Shortly after the reboot premiered, Saved by the Bell showrunner Tracey Wigfield hinted that she was already making plans for another season, which was just confirmed by The Hollywood Reporter. Admitting she never watched NBC's Saved by the Bell: The New Class '90s spinoff, Wigfield told TVLine she still has time to catch up before Peacock’s Saved by the Bell returns for Season 2.
"I promise I will watch it before Season 2 [of the revival], if there is a Season 2," said with a laugh, per a November 2020 TV Line report. "I was pregnant, I had a kid, I couldn’t watch The New Class, too. But I went back and rewatched all of the original [Saved by the Bell]. I did Good Morning, Miss Bliss through The College Years, as well as Wedding in Las Vegas, Hawaiian Style and [the Malibu Sands episodes]."
NBC's streaming service renewed the hit series for 10 more episodes, and along with the news, Wigfield hinted there could be even more seasons on the way. "I've been blown away by all the love for the show and can't wait to go back and make more episodes," she told THR in early 2021. "Hopefully we stay on Peacock for many more seasons, and then in 30 years, somebody does a reboot of our reboot and invents the threeboot."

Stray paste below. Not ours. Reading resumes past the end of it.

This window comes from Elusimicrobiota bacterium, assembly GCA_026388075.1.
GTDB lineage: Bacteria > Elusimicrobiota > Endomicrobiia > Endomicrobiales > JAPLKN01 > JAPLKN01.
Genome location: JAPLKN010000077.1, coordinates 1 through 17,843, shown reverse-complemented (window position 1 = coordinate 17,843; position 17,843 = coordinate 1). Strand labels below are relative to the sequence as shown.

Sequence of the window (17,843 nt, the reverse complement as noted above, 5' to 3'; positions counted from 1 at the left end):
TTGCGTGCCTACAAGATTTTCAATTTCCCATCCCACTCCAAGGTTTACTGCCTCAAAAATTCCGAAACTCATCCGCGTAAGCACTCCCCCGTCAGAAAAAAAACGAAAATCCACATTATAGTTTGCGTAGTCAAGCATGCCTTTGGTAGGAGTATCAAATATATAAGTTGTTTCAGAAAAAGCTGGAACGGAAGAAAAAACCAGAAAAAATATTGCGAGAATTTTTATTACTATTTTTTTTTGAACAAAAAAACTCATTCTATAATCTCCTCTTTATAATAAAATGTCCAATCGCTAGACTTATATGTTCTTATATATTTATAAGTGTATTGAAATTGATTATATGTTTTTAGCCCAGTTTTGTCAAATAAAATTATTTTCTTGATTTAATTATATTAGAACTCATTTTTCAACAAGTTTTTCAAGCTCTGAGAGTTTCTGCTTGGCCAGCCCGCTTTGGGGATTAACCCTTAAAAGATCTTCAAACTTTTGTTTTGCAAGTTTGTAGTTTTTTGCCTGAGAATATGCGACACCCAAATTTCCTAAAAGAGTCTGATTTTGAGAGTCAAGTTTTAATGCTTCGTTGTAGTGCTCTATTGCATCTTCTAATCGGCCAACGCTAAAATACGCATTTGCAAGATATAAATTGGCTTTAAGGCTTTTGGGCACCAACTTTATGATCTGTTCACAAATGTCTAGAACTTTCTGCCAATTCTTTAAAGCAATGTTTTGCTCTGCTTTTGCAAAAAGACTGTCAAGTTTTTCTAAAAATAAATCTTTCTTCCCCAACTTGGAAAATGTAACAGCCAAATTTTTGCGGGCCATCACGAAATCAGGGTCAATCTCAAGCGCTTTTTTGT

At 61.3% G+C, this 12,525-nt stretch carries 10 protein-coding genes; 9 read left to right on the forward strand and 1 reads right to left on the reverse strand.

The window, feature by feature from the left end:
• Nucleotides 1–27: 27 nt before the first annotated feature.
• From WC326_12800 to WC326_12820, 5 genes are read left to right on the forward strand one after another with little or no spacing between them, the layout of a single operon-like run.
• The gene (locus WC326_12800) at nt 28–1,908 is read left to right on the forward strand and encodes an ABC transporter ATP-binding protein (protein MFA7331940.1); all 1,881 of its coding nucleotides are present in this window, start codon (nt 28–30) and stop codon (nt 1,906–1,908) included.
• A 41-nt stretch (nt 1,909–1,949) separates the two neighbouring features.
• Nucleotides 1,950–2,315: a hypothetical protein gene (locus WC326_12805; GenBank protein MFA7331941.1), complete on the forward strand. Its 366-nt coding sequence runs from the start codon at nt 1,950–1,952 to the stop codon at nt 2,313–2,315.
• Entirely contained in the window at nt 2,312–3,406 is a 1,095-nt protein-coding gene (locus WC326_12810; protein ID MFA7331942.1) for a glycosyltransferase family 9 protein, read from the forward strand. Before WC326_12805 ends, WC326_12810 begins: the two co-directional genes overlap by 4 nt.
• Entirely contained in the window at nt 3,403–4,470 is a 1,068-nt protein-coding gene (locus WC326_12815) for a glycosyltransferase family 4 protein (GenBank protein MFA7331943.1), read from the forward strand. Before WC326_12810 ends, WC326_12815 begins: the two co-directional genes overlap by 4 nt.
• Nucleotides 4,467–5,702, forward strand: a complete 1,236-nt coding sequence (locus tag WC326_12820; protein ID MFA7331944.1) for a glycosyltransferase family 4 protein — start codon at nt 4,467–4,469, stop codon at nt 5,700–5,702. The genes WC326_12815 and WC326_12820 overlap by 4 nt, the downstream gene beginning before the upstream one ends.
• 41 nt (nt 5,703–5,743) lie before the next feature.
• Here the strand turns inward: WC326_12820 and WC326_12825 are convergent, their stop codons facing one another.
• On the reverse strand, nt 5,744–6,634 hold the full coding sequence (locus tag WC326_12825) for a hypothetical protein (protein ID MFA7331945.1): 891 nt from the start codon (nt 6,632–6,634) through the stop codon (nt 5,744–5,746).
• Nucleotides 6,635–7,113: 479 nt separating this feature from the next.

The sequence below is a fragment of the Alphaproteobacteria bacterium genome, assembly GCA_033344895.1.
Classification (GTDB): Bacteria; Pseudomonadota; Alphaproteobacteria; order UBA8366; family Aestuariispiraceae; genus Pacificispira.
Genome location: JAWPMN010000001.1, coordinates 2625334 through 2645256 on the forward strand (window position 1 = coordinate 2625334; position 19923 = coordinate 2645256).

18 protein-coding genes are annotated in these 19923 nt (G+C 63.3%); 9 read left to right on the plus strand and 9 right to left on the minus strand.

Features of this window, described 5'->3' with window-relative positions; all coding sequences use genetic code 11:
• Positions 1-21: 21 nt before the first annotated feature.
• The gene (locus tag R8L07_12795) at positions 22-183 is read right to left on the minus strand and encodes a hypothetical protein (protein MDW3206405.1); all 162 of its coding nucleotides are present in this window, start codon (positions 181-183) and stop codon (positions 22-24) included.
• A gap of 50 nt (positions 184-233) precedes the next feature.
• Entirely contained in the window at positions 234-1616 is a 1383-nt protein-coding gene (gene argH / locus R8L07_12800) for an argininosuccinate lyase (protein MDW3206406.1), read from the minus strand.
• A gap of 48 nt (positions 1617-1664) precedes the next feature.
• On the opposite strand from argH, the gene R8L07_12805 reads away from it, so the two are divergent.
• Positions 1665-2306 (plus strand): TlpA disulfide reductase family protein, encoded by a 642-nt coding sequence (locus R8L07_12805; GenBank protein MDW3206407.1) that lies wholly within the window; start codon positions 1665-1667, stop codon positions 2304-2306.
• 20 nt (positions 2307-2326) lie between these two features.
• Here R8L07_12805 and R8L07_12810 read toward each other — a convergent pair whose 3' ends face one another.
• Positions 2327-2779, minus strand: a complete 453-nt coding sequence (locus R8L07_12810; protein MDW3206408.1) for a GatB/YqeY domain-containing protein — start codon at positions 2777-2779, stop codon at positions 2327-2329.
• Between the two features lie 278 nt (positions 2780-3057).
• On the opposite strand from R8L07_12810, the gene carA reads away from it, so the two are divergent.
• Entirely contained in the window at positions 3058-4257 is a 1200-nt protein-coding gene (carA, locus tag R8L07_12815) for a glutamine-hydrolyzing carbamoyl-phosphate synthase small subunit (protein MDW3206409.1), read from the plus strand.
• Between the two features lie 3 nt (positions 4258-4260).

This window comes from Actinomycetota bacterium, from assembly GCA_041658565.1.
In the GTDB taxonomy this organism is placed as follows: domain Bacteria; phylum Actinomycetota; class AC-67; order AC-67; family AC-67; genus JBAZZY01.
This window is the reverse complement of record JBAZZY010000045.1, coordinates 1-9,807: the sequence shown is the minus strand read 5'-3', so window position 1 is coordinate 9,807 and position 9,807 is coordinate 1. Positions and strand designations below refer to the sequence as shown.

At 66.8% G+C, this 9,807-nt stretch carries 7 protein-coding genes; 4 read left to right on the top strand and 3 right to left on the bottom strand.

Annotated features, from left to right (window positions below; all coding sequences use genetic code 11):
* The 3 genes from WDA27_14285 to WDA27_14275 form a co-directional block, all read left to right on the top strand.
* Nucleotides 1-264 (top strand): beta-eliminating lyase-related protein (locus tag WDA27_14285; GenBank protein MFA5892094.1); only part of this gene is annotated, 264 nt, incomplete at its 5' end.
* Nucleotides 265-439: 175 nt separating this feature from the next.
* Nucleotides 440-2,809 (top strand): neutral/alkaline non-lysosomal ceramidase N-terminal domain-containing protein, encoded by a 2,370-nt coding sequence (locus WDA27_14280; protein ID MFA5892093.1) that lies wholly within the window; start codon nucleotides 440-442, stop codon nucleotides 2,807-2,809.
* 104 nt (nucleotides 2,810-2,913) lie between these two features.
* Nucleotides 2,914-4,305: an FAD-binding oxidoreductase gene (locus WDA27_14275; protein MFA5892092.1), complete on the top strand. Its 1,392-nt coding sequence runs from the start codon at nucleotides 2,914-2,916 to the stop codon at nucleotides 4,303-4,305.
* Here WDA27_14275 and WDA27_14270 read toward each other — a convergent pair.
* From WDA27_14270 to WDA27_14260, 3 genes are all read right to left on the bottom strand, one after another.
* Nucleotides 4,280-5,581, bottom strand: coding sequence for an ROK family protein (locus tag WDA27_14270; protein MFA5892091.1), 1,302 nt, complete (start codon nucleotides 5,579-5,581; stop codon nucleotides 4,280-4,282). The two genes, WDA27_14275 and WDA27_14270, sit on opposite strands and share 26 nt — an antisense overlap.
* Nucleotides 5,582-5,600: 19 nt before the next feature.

The 2020 revival follows the story of original character Zack Morris (Mark-Paul Gosselaar), now the California governor, getting into hot water for closing too many underfunded high schools and sending the affected students to the state's most well-funded schools, including the iconic Bayside High. With the influx of new students, the privileged Bayside kids get a much-needed dose of reality. In her own words, Wigfield previously described the show to THR as "a comedy for adults — a high school show but a Mean Girls kind of high school more than a Saved by the Bell one."
Based on reviews for the new Saved by the Bell, the Season 2 renewal news comes as no surprise. Vanity Fair called the reboot "funnier and smarter than the original — by, like, a lot," lauding the way the series tackles real-life issues for teenagers, including systemic racism and gender identity. Meanwhile, Variety praised Wigfield and her writing team for weaving in the best parts of the original, which ran from 1989 to 1993, "while calling out the ways in which the first show’s foundation was cracked," referring to the reboot as "a pleasant surprise."
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